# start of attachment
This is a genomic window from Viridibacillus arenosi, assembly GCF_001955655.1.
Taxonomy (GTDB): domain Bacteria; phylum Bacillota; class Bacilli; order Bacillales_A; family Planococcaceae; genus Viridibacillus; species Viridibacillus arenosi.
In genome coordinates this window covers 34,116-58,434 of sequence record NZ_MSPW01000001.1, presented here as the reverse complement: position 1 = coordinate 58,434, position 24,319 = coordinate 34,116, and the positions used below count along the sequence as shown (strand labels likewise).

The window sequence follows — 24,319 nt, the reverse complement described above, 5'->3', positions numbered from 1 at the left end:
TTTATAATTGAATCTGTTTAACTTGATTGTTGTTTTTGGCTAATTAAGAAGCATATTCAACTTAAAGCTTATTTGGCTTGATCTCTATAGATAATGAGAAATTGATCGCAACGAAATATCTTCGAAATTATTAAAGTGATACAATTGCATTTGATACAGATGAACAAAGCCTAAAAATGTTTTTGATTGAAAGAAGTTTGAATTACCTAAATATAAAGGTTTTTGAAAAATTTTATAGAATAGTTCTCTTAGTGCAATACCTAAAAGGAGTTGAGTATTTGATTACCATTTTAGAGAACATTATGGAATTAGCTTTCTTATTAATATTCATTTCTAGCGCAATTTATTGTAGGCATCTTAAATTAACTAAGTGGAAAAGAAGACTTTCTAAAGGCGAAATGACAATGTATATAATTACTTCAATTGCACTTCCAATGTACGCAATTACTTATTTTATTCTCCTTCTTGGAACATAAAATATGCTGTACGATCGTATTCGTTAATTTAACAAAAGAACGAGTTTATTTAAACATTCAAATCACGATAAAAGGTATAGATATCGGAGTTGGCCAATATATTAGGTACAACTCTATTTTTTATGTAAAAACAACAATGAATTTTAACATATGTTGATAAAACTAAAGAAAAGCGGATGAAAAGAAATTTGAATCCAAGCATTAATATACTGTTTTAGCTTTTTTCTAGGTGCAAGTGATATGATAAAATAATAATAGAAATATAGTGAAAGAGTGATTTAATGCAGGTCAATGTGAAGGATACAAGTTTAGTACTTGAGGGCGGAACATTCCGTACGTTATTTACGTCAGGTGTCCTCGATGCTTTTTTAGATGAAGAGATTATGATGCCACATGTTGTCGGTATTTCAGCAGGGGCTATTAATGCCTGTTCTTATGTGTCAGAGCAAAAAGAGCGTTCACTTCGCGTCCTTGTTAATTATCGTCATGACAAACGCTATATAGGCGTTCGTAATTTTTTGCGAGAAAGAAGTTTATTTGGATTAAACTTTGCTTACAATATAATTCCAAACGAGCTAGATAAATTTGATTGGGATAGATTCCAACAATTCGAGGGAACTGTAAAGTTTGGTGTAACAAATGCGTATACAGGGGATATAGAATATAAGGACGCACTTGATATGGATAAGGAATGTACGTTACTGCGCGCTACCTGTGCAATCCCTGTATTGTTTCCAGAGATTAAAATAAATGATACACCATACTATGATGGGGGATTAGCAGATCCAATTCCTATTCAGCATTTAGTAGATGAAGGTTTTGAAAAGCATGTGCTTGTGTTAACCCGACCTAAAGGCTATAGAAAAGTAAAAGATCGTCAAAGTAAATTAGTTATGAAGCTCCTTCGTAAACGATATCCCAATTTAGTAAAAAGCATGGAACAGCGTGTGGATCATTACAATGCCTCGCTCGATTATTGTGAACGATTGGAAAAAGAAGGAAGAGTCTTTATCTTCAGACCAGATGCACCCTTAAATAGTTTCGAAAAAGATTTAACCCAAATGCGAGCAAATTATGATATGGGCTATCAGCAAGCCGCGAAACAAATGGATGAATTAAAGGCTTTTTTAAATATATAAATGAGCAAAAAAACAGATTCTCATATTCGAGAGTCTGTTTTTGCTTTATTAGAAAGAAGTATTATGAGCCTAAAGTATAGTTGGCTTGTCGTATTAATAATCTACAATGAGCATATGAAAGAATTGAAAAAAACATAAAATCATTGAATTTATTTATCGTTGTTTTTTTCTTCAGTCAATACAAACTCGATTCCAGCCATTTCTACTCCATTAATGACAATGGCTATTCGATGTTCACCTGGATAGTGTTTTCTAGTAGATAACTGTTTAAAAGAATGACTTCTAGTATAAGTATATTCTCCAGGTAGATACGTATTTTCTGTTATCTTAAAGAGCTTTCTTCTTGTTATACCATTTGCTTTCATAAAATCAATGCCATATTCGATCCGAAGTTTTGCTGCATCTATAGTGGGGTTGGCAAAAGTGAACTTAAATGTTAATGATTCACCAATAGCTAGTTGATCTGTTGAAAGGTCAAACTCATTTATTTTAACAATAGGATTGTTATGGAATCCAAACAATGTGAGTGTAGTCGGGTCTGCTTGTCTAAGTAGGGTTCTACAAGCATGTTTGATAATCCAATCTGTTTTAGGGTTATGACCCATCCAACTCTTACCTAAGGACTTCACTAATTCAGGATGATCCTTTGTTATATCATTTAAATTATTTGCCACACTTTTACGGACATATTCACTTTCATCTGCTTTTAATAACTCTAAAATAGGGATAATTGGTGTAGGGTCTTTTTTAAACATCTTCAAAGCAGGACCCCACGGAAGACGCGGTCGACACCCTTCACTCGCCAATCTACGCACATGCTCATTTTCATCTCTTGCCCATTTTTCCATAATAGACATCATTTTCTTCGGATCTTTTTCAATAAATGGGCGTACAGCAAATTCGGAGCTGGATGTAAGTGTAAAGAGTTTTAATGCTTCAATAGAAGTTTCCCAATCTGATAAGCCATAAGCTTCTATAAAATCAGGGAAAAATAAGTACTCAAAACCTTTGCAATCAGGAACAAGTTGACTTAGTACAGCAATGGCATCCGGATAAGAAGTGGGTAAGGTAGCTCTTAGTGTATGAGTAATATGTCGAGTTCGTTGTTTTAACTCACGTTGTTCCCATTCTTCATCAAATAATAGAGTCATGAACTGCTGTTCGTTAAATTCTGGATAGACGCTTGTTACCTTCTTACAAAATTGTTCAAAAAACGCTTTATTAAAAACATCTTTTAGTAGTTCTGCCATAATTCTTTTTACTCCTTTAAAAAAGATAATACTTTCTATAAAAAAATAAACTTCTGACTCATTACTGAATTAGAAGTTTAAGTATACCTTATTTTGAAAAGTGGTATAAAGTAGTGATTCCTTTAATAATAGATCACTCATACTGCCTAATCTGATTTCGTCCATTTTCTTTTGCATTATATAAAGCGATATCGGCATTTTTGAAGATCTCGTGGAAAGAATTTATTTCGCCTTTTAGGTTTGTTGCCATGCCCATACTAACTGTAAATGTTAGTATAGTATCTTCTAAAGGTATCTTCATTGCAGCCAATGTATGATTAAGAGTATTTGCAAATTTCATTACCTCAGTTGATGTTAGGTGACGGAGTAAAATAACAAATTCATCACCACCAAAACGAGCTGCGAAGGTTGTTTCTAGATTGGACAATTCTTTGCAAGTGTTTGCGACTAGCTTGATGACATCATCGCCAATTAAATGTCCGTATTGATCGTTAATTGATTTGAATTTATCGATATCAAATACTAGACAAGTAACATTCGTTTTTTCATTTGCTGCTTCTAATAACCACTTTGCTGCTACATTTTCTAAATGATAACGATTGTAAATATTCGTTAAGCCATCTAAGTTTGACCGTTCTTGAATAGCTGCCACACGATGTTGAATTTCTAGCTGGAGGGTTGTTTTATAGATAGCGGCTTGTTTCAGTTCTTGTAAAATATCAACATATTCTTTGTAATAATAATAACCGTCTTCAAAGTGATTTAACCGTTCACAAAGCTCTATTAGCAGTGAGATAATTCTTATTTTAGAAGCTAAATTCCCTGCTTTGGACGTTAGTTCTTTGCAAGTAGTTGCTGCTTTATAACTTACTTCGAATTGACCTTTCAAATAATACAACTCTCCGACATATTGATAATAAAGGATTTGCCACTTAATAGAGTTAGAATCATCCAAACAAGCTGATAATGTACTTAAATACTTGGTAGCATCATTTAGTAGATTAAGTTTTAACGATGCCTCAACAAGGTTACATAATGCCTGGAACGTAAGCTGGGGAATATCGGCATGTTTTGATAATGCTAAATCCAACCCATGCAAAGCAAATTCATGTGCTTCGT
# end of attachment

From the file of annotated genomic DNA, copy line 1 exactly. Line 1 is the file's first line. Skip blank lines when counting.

This is a genomic window from Viridibacillus arenosi, assembly GCF_001955655.1.